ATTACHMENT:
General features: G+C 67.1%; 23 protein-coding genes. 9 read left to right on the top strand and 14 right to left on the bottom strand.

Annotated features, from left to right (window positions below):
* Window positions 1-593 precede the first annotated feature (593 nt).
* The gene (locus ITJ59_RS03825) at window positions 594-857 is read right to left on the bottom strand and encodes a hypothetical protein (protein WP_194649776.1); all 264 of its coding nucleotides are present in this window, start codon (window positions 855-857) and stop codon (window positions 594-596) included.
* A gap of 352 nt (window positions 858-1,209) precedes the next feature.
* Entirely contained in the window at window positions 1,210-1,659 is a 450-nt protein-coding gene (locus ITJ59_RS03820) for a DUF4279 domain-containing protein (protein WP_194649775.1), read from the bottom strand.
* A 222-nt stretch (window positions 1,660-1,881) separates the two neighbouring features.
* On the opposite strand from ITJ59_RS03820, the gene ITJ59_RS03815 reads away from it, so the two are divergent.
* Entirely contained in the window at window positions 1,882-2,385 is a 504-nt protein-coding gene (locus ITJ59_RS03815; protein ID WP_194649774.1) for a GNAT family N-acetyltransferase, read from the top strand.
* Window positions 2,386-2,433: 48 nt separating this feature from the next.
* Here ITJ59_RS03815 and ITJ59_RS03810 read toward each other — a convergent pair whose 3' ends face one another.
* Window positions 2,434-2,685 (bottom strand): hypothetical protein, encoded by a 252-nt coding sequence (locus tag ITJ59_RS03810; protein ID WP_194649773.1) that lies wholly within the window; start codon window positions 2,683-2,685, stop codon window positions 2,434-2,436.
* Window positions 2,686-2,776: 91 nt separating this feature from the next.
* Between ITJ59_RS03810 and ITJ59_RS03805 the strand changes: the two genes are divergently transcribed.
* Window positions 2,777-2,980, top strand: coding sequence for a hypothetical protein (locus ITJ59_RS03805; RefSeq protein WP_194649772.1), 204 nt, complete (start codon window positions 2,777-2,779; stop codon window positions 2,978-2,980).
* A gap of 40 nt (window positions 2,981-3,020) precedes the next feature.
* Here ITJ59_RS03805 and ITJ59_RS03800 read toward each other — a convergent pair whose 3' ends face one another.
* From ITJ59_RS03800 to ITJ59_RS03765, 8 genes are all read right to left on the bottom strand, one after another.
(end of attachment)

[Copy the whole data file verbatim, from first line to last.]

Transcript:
General features: G+C 67.1%; 23 protein-coding genes. 9 read left to right on the top strand and 14 right to left on the bottom strand.

Annotated features, from left to right (window positions below):
* Window positions 1-593 precede the first annotated feature (593 nt).
* The gene (locus ITJ59_RS03825) at window positions 594-857 is read right to left on the bottom strand and encodes a hypothetical protein (protein WP_194649776.1); all 264 of its coding nucleotides are present in this window, start codon (window positions 855-857) and stop codon (window positions 594-596) included.
* A gap of 352 nt (window positions 858-1,209) precedes the next feature.
* Entirely contained in the window at window positions 1,210-1,659 is a 450-nt protein-coding gene (locus ITJ59_RS03820) for a DUF4279 domain-containing protein (protein WP_194649775.1), read from the bottom strand.
* A 222-nt stretch (window positions 1,660-1,881) separates the two neighbouring features.
* On the opposite strand from ITJ59_RS03820, the gene ITJ59_RS03815 reads away from it, so the two are divergent.
* Entirely contained in the window at window positions 1,882-2,385 is a 504-nt protein-coding gene (locus ITJ59_RS03815; protein ID WP_194649774.1) for a GNAT family N-acetyltransferase, read from the top strand.
* Window positions 2,386-2,433: 48 nt separating this feature from the next.
* Here ITJ59_RS03815 and ITJ59_RS03810 read toward each other — a convergent pair whose 3' ends face one another.
* Window positions 2,434-2,685 (bottom strand): hypothetical protein, encoded by a 252-nt coding sequence (locus tag ITJ59_RS03810; protein ID WP_194649773.1) that lies wholly within the window; start codon window positions 2,683-2,685, stop codon window positions 2,434-2,436.
* Window positions 2,686-2,776: 91 nt separating this feature from the next.
* Between ITJ59_RS03810 and ITJ59_RS03805 the strand changes: the two genes are divergently transcribed.
* Window positions 2,777-2,980, top strand: coding sequence for a hypothetical protein (locus ITJ59_RS03805; RefSeq protein WP_194649772.1), 204 nt, complete (start codon window positions 2,777-2,779; stop codon window positions 2,978-2,980).
* A gap of 40 nt (window positions 2,981-3,020) precedes the next feature.
* Here ITJ59_RS03805 and ITJ59_RS03800 read toward each other — a convergent pair whose 3' ends face one another.
* From ITJ59_RS03800 to ITJ59_RS03765, 8 genes are all read right to left on the bottom strand, one after another.